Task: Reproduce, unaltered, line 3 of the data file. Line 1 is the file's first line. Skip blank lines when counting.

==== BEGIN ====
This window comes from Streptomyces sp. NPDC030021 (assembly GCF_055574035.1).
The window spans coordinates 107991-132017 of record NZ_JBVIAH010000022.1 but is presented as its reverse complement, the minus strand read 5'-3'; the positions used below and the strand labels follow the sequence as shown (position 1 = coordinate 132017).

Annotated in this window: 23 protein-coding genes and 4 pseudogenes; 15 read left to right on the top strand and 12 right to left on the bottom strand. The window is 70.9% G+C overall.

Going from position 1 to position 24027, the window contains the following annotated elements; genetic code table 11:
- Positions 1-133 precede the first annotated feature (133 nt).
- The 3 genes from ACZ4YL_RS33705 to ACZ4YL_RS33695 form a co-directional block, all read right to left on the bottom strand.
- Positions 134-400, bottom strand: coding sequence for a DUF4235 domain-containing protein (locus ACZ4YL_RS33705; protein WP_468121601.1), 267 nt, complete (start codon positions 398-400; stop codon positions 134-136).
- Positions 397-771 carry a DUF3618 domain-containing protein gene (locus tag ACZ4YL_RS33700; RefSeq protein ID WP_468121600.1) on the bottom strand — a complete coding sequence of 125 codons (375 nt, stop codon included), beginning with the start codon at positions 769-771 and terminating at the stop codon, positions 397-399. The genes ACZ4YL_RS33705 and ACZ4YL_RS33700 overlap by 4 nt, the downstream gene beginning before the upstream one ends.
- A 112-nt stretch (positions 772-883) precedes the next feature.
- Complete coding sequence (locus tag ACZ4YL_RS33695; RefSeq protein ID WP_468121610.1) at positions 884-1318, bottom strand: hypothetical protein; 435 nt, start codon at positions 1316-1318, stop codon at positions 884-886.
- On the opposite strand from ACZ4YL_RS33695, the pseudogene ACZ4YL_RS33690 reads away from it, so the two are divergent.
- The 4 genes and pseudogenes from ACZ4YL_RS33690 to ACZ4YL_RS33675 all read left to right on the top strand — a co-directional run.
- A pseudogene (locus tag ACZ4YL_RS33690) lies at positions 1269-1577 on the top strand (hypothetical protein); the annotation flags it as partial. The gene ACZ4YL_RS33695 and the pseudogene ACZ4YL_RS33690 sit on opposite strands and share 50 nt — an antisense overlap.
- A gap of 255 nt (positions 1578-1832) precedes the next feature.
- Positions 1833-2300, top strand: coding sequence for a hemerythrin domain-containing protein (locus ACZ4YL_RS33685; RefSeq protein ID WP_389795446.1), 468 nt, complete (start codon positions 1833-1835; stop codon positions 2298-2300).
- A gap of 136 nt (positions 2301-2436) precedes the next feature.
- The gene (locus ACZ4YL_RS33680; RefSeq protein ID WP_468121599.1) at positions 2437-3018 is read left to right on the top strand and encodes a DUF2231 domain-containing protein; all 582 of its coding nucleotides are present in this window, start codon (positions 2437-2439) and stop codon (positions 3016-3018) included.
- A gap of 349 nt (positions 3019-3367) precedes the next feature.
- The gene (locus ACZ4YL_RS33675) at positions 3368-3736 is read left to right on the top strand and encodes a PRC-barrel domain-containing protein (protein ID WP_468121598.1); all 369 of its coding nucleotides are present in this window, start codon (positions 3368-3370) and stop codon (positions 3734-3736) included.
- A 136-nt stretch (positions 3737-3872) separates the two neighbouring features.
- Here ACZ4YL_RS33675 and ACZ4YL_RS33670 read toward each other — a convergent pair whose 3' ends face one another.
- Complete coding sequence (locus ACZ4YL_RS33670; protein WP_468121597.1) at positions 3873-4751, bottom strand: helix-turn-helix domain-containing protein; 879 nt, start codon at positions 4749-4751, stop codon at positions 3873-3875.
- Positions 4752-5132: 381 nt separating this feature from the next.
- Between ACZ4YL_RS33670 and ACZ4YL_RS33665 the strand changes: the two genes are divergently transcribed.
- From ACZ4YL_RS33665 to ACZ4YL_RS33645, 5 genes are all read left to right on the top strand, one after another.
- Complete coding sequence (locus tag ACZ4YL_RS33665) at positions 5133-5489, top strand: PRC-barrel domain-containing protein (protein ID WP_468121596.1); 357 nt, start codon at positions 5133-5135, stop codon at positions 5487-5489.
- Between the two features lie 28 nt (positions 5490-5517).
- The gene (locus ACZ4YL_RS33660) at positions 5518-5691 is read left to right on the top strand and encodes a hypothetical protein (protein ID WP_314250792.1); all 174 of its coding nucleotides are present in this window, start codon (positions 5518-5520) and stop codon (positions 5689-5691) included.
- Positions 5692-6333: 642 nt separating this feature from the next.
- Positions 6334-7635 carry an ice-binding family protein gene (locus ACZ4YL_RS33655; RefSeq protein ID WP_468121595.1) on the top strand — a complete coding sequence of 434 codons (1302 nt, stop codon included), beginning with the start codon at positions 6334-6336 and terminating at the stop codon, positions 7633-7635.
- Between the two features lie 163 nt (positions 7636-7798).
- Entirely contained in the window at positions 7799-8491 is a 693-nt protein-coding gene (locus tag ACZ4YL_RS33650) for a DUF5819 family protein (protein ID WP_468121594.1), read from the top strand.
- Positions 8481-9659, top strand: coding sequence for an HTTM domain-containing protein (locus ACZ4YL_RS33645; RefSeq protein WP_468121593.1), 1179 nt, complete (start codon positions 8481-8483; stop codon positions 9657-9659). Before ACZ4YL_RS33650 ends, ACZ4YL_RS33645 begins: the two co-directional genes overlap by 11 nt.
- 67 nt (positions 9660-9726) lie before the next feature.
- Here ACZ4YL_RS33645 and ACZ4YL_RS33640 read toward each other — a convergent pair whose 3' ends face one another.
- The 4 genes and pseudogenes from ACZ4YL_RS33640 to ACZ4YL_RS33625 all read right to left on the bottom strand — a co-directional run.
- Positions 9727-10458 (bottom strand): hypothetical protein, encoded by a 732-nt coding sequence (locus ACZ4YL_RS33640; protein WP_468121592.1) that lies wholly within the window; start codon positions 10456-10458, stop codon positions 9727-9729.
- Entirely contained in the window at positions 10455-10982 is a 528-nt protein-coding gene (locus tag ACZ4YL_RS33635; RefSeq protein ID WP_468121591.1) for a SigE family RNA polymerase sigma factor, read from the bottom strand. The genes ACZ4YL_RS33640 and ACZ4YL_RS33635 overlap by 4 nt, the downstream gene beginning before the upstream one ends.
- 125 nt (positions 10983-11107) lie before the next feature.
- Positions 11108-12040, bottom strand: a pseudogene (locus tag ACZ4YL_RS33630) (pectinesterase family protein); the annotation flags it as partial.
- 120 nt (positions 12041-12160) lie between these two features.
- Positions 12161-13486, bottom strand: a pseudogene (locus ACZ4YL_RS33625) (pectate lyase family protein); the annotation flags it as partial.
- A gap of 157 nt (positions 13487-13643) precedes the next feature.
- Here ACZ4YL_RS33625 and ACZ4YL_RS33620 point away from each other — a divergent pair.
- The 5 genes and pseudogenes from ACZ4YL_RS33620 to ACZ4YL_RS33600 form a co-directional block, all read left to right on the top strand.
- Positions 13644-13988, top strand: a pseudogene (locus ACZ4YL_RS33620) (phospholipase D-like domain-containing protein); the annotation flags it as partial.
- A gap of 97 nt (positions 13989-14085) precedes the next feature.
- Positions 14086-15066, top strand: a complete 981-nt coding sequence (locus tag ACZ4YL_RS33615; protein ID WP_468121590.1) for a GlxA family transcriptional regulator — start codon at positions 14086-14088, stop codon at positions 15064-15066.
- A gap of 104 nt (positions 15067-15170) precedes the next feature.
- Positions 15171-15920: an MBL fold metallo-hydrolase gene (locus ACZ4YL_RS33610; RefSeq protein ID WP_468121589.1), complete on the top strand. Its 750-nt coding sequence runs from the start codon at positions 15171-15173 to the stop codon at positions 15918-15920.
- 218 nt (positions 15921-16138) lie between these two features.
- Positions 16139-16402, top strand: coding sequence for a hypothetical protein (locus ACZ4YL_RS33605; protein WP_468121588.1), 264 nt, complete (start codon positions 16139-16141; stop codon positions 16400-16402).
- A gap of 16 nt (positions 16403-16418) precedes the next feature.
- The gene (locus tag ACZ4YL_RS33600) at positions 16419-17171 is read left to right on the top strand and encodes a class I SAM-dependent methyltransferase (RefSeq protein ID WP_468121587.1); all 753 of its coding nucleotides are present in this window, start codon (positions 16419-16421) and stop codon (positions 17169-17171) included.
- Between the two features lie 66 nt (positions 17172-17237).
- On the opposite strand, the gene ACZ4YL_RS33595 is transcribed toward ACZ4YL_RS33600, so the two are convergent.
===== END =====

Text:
Annotated in this window: 23 protein-coding genes and 4 pseudogenes; 15 read left to right on the top strand and 12 right to left on the bottom strand. The window is 70.9% G+C overall.